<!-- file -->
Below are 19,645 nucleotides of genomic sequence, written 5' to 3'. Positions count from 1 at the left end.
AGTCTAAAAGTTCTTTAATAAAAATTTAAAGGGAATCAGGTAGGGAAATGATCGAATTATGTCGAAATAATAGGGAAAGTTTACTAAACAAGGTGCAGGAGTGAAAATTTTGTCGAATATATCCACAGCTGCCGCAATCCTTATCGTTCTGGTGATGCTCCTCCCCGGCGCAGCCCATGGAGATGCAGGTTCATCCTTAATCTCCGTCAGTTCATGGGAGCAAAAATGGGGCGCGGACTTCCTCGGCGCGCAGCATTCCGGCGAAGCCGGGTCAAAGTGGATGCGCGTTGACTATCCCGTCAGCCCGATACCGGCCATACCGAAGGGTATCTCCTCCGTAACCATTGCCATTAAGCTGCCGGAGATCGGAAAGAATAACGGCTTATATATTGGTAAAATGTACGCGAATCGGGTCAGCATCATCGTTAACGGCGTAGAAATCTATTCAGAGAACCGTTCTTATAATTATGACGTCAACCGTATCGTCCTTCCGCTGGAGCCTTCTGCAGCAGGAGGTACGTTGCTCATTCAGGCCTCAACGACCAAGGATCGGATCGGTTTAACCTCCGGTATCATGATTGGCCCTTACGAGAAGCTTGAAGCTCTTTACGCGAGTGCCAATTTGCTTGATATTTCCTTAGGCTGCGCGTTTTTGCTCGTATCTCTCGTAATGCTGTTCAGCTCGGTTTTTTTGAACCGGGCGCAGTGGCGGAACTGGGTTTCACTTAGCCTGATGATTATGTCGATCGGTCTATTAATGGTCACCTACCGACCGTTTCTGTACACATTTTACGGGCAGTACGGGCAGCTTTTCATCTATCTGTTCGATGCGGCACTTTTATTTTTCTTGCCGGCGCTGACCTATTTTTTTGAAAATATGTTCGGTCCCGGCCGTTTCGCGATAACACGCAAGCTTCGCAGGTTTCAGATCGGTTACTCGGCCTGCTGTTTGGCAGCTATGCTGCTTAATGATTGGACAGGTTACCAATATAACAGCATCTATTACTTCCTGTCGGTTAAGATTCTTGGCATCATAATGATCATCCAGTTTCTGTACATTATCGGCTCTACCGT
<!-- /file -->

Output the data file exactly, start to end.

Below are 19,645 nucleotides of genomic sequence, written 5' to 3'. Positions count from 1 at the left end.
AGTCTAAAAGTTCTTTAATAAAAATTTAAAGGGAATCAGGTAGGGAAATGATCGAATTATGTCGAAATAATAGGGAAAGTTTACTAAACAAGGTGCAGGAGTGAAAATTTTGTCGAATATATCCACAGCTGCCGCAATCCTTATCGTTCTGGTGATGCTCCTCCCCGGCGCAGCCCATGGAGATGCAGGTTCATCCTTAATCTCCGTCAGTTCATGGGAGCAAAAATGGGGCGCGGACTTCCTCGGCGCGCAGCATTCCGGCGAAGCCGGGTCAAAGTGGATGCGCGTTGACTATCCCGTCAGCCCGATACCGGCCATACCGAAGGGTATCTCCTCCGTAACCATTGCCATTAAGCTGCCGGAGATCGGAAAGAATAACGGCTTATATATTGGTAAAATGTACGCGAATCGGGTCAGCATCATCGTTAACGGCGTAGAAATCTATTCAGAGAACCGTTCTTATAATTATGACGTCAACCGTATCGTCCTTCCGCTGGAGCCTTCTGCAGCAGGAGGTACGTTGCTCATTCAGGCCTCAACGACCAAGGATCGGATCGGTTTAACCTCCGGTATCATGATTGGCCCTTACGAGAAGCTTGAAGCTCTTTACGCGAGTGCCAATTTGCTTGATATTTCCTTAGGCTGCGCGTTTTTGCTCGTATCTCTCGTAATGCTGTTCAGCTCGGTTTTTTTGAACCGGGCGCAGTGGCGGAACTGGGTTTCACTTAGCCTGATGATTATGTCGATCGGTCTATTAATGGTCACCTACCGACCGTTTCTGTACACATTTTACGGGCAGTACGGGCAGCTTTTCATCTATCTGTTCGATGCGGCACTTTTATTTTTCTTGCCGGCGCTGACCTATTTTTTTGAAAATATGTTCGGTCCCGGCCGTTTCGCGATAACACGCAAGCTTCGCAGGTTTCAGATCGGTTACTCGGCCTGCTGTTTGGCAGCTATGCTGCTTAATGATTGGACAGGTTACCAATATAACAGCATCTATTACTTCCTGTCGGTTAAGATTCTTGGCATCATAATGATCATCCAGTTTCTGTACATTATCGGCTCTACCGT